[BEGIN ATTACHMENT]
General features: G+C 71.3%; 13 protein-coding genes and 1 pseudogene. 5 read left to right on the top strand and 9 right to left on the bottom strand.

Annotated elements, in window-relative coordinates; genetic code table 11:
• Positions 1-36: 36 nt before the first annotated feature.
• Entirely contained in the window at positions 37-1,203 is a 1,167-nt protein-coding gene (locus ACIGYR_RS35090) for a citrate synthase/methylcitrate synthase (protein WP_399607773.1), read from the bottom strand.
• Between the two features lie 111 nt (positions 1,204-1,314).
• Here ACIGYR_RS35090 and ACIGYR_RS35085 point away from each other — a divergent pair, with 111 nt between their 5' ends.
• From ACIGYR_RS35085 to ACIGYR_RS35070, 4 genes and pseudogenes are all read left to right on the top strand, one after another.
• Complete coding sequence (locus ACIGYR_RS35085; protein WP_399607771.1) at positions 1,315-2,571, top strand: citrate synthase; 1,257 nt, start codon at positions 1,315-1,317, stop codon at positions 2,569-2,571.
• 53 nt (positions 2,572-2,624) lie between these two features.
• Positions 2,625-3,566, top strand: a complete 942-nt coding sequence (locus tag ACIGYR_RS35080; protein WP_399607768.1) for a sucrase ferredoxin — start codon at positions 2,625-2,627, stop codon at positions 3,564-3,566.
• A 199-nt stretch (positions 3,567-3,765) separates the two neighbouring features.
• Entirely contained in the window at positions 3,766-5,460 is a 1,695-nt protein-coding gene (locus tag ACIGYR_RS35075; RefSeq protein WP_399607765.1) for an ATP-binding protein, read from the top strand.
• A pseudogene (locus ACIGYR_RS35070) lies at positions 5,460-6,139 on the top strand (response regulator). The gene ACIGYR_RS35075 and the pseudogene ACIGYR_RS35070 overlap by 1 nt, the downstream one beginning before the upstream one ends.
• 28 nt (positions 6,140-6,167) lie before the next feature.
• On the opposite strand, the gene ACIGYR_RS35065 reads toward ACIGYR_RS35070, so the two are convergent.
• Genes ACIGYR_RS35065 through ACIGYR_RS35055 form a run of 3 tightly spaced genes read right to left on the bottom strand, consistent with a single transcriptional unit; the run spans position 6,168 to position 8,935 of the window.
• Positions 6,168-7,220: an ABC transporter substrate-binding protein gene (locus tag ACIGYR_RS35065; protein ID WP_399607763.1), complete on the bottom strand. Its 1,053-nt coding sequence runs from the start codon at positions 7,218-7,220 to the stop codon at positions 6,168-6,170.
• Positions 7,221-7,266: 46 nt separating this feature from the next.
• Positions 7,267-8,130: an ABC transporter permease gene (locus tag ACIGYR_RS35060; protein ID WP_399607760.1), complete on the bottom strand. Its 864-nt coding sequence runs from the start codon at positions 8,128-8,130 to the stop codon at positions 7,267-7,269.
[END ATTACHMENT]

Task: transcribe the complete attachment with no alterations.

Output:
General features: G+C 71.3%; 13 protein-coding genes and 1 pseudogene. 5 read left to right on the top strand and 9 right to left on the bottom strand.

Annotated elements, in window-relative coordinates; genetic code table 11:
• Positions 1-36: 36 nt before the first annotated feature.
• Entirely contained in the window at positions 37-1,203 is a 1,167-nt protein-coding gene (locus ACIGYR_RS35090) for a citrate synthase/methylcitrate synthase (protein WP_399607773.1), read from the bottom strand.
• Between the two features lie 111 nt (positions 1,204-1,314).
• Here ACIGYR_RS35090 and ACIGYR_RS35085 point away from each other — a divergent pair, with 111 nt between their 5' ends.
• From ACIGYR_RS35085 to ACIGYR_RS35070, 4 genes and pseudogenes are all read left to right on the top strand, one after another.
• Complete coding sequence (locus ACIGYR_RS35085; protein WP_399607771.1) at positions 1,315-2,571, top strand: citrate synthase; 1,257 nt, start codon at positions 1,315-1,317, stop codon at positions 2,569-2,571.
• 53 nt (positions 2,572-2,624) lie between these two features.
• Positions 2,625-3,566, top strand: a complete 942-nt coding sequence (locus tag ACIGYR_RS35080; protein WP_399607768.1) for a sucrase ferredoxin — start codon at positions 2,625-2,627, stop codon at positions 3,564-3,566.
• A 199-nt stretch (positions 3,567-3,765) separates the two neighbouring features.
• Entirely contained in the window at positions 3,766-5,460 is a 1,695-nt protein-coding gene (locus tag ACIGYR_RS35075; RefSeq protein WP_399607765.1) for an ATP-binding protein, read from the top strand.
• A pseudogene (locus ACIGYR_RS35070) lies at positions 5,460-6,139 on the top strand (response regulator). The gene ACIGYR_RS35075 and the pseudogene ACIGYR_RS35070 overlap by 1 nt, the downstream one beginning before the upstream one ends.
• 28 nt (positions 6,140-6,167) lie before the next feature.
• On the opposite strand, the gene ACIGYR_RS35065 reads toward ACIGYR_RS35070, so the two are convergent.
• Genes ACIGYR_RS35065 through ACIGYR_RS35055 form a run of 3 tightly spaced genes read right to left on the bottom strand, consistent with a single transcriptional unit; the run spans position 6,168 to position 8,935 of the window.
• Positions 6,168-7,220: an ABC transporter substrate-binding protein gene (locus tag ACIGYR_RS35065; protein ID WP_399607763.1), complete on the bottom strand. Its 1,053-nt coding sequence runs from the start codon at positions 7,218-7,220 to the stop codon at positions 6,168-6,170.
• Positions 7,221-7,266: 46 nt separating this feature from the next.
• Positions 7,267-8,130: an ABC transporter permease gene (locus tag ACIGYR_RS35060; protein ID WP_399607760.1), complete on the bottom strand. Its 864-nt coding sequence runs from the start codon at positions 8,128-8,130 to the stop codon at positions 7,267-7,269.